This, exactly.  If your Future Mother-In-Law says the aunts need to be invited, it’s smart to honor that request in the interest of future-family harmony. But it’s also smart to still plan the wedding you want, and not honor the expectation of paying for their travel. (It’s also smart to let your Fiance handle issues with his side of the family as much as possible). It sounds like, as long as you don’t pay for them, the aunts wouldn’t come anyway, so invite them for the sake of satisfying your Future Mother-In-Law and then go ahead with your plans.

Post # 10
2419 posts
Buzzing bee

Ah, I understand the context better now, thanks. Initially, for some reason, I was thinking that the people who would have to travel a long way were in the US (the backyard BBQ comment, I think, made me imagine a US wedding, I see now I was clearly reading it wrong).

If you are in Italy, and marrying into an Italian family, a couple of thoughts:

– in the US, there is a lot of wedding rhetoric about “it’s your day,” “it’s all about the bride,” etc., and people talk about “having the wedding I want.” Those assumptions don’t necessarily apply in other places. Weddings are seen much more as family events, and the decisions don’t necessarily default to the bride. You will have to weigh how much it’s worth to you to have the wedding you want, if it comes at the expense of having a good future relationship with your Future Mother-In-Law and your FI’s extended family. Conversely, you have the opportunity to build up a lot of good will with his family by going ahead with a traditional Italian wedding – and it could be a really cool experience!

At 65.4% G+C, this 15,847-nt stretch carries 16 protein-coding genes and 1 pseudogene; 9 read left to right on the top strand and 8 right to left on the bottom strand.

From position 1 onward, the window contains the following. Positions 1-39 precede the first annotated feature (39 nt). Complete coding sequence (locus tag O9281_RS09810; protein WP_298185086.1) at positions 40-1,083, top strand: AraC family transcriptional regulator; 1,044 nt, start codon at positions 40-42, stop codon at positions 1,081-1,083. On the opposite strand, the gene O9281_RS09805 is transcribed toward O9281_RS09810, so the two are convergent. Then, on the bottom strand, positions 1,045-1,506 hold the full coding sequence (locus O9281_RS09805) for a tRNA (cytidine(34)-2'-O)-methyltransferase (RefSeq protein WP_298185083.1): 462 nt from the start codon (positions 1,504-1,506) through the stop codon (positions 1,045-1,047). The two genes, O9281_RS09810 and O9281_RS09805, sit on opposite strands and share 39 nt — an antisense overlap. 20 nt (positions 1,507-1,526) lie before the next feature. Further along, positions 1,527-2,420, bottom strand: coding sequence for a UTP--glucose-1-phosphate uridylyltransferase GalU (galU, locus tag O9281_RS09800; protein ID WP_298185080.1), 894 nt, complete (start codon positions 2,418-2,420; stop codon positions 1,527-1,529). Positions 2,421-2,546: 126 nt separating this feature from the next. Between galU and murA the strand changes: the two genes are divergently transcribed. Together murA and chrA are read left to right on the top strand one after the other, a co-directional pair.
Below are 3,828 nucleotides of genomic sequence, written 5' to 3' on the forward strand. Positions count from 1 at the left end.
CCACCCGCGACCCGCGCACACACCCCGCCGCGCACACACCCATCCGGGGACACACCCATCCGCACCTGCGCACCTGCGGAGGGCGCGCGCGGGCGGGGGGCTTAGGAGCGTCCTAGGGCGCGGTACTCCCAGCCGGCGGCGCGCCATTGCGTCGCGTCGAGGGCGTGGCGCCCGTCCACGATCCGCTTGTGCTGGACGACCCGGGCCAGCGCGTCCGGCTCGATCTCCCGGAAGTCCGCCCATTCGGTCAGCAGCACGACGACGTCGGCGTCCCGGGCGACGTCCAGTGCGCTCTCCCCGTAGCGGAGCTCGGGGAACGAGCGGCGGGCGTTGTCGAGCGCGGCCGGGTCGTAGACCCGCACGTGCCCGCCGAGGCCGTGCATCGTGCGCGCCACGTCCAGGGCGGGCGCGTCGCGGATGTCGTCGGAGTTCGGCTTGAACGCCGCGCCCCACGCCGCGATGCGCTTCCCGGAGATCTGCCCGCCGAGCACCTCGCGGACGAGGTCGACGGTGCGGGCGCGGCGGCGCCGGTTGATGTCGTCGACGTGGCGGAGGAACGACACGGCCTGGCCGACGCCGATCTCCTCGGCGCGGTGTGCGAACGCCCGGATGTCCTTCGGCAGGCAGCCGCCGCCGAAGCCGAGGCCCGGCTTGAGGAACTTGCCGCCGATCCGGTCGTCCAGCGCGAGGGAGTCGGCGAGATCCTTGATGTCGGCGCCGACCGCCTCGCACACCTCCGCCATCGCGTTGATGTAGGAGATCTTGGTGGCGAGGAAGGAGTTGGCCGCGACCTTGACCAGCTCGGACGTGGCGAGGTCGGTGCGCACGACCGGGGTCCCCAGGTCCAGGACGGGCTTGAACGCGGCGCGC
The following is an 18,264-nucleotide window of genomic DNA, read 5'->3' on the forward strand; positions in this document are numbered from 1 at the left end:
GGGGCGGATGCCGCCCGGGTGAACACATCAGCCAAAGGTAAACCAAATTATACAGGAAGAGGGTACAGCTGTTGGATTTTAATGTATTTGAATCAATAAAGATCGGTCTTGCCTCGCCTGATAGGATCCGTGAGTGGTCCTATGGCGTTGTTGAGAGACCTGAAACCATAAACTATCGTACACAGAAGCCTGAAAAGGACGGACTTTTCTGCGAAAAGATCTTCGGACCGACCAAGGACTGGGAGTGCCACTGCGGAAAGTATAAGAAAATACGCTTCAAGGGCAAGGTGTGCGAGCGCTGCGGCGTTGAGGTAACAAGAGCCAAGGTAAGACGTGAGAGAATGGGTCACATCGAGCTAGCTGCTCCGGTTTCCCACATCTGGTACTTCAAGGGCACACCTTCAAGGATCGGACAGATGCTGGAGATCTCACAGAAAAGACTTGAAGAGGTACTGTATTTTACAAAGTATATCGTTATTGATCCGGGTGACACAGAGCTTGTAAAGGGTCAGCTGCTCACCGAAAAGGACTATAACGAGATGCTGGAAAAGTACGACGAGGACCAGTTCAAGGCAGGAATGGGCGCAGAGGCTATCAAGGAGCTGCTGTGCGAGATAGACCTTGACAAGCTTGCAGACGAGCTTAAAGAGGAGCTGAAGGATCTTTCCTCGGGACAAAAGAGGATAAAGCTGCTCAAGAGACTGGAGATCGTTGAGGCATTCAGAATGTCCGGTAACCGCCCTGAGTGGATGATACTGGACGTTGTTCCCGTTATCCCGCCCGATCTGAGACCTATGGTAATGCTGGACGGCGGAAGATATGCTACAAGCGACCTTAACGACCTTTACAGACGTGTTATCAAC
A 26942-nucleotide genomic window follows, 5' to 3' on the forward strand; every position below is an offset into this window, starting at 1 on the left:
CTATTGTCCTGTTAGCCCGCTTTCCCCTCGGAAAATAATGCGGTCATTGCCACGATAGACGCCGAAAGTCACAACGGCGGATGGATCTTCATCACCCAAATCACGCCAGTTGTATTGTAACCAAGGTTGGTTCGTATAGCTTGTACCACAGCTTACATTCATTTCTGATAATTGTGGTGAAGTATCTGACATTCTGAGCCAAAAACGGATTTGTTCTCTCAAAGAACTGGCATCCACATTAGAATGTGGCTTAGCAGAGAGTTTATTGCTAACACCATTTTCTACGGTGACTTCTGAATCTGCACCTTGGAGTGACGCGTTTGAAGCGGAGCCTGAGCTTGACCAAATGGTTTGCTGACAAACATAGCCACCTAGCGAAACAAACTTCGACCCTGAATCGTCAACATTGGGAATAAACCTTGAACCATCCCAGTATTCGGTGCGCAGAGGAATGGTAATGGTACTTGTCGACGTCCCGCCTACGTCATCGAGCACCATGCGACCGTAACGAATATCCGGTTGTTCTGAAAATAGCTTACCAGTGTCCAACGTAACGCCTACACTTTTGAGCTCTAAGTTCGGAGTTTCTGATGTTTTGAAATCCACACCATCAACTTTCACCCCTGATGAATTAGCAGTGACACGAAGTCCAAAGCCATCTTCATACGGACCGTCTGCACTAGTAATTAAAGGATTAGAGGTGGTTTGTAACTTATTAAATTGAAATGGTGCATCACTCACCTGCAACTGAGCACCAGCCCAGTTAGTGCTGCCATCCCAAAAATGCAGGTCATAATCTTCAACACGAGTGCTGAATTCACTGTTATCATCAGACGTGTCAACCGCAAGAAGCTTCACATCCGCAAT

– since this is his family, how does he feel about all of this? Throughout wedding planning it’s a good idea to banish the phrase “MY wedding” from your vocabulary and cultivate the habit of always saying “OUR wedding.” It helps remind you to consult with one another frequently, and it presents a united front to outsiders.

– it’s probably also a good idea, as much as possible, to have him handle the conversations and negotiations with his mom. There are a lot of complicated dynamics around mother-son relationships in Italy and, like you say, it can be a cultural minefield to try to navigate them. Let him take the reins. Also, try as much as possible to give them the benefit of the doubt: when they want something that you disagree with or don’t understand, assume there’s a reason and that they have good intentions. They also love your Fiance, he is a part of your family, and they have a legitimate interest in wanting to be there for one of the biggest milestones in his life.

Post # 11
2453 posts
Buzzing bee
  • Wedding: May 2012

I really hate this sense of entitlement people have about getting invited to a family member’s wedding. being related by blood doesn’t give you a damn thing. that being said, that’s a US way of thinking, and doesn’t apply in Europe nor Asia apparenty >:(

Post # 12
2419 posts
Buzzing bee

I really hate this sense of entitlement people have about getting invited to a family member’s wedding.

I think, actually, that there’s nothing wrong and a lot right with having family members who care enough about you that it matters to them whether or not they are included in your wedding. I know that not all families are happy and harmonious and close-knit, but it saddens me to hear it called a “sense of entitlement.” What about the sense of entitlement people have nowadays that the wedding is the once-in-a-lifetime opportunity to indulge all their whims and fantasies? A wedding is traditionally a public and family celebration; in the past, people who wanted a private, “just us” affair went to the courthouse.